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Ableism and Disablism in the UK Environmental Movement

Deborah Fenney

Environmental Values 26 (2017): 503-522. doi: 10.3197/096327117X14976900137377

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This article considers disabled people's involvement with the UK environmental movement. It draws on findings from qualitative research with disabled people in the UK exploring experiences of access to sustainable lifestyles. A number of experiences of disablism (the manifestation of oppression against disabled people) and ableism (assumptions and valorisations of non-disabled normality) were described. Similar issues were also identified in relevant documentary sources and from research into disabled people's experiences in the context of other movements such as the wider anti-capitalist movement. These findings suggest that ableism may be a significant feature of the UK environmental movement. If this is the case, there are important implications for the wider success of this movement's aims in terms of achieving environmental protection, as well as for the ongoing exclusion experienced by disabled people with regard to pro-environmental activities.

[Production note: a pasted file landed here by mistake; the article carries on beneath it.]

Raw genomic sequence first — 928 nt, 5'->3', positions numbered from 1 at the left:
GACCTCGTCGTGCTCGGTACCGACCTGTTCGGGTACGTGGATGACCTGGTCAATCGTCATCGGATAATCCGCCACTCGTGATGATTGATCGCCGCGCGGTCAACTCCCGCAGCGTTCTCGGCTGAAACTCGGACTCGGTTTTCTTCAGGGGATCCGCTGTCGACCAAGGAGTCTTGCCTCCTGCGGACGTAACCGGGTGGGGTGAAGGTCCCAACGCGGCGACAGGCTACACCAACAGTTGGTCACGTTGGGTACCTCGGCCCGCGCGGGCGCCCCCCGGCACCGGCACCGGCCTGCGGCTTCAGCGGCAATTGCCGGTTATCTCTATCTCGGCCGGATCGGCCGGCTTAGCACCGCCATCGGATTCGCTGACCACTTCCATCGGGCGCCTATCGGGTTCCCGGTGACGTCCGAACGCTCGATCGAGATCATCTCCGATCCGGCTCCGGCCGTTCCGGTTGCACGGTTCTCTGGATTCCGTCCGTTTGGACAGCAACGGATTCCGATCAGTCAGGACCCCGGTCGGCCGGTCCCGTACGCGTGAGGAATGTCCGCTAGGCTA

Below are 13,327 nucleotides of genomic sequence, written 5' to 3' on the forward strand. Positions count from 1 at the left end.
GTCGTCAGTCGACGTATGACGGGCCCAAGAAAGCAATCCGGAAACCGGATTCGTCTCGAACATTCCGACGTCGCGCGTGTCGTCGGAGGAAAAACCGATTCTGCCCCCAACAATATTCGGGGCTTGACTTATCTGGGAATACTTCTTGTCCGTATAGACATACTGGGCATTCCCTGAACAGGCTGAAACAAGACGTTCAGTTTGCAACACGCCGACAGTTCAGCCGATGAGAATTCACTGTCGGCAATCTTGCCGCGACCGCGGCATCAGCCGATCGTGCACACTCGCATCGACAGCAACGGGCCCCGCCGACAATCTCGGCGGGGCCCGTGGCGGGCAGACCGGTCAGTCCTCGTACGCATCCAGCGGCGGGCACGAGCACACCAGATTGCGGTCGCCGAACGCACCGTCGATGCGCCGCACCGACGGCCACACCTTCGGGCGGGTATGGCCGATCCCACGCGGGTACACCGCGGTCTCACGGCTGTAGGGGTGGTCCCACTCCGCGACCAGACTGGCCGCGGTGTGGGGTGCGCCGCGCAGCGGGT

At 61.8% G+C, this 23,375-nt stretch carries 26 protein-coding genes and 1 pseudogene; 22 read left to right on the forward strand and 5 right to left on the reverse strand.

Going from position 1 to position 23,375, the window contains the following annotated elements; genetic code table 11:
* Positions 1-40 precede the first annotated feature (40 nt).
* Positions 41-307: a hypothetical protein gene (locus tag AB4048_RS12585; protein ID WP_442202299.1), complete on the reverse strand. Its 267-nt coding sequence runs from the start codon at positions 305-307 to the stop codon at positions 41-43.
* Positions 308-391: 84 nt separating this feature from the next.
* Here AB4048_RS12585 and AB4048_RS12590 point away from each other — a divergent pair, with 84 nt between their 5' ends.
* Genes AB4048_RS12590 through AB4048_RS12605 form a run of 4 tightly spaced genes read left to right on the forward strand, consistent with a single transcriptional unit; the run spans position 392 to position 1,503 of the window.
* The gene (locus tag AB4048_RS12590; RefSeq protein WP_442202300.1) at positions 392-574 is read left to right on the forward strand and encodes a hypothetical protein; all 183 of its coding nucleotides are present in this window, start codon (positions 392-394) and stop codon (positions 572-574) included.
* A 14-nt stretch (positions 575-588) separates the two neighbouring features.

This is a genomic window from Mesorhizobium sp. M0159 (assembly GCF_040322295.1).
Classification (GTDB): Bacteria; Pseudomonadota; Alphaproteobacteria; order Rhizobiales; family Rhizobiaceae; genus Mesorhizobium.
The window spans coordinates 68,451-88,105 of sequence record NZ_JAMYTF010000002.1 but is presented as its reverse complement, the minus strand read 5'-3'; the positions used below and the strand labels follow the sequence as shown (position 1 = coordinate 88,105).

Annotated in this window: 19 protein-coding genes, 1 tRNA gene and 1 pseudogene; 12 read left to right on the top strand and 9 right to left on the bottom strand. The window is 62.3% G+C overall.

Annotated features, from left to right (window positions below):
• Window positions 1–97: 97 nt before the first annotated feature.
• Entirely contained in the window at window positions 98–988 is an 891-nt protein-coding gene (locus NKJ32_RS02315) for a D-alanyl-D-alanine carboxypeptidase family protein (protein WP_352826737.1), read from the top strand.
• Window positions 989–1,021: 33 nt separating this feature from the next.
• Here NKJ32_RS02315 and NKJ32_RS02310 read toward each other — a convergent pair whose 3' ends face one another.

Ableism, disablism, exclusion, environmental movement

REFERENCES to other articles in Environmental Values:

Voluntary Simplicity and the Social Reconstruction of Law: Degrowth from the Grassroots Up. Samuel Alexander

De-Growth Is Not a Liberal Agenda: Relocalisation and the Limits to Low Energy Cosmopolitanism. Stephen Quilley

CITATIONS in other Environmental Values articles

Editorial: Environmentalism and Democracy in the Age of Nationalism and Corporate Capitalism. Clive L. Spash

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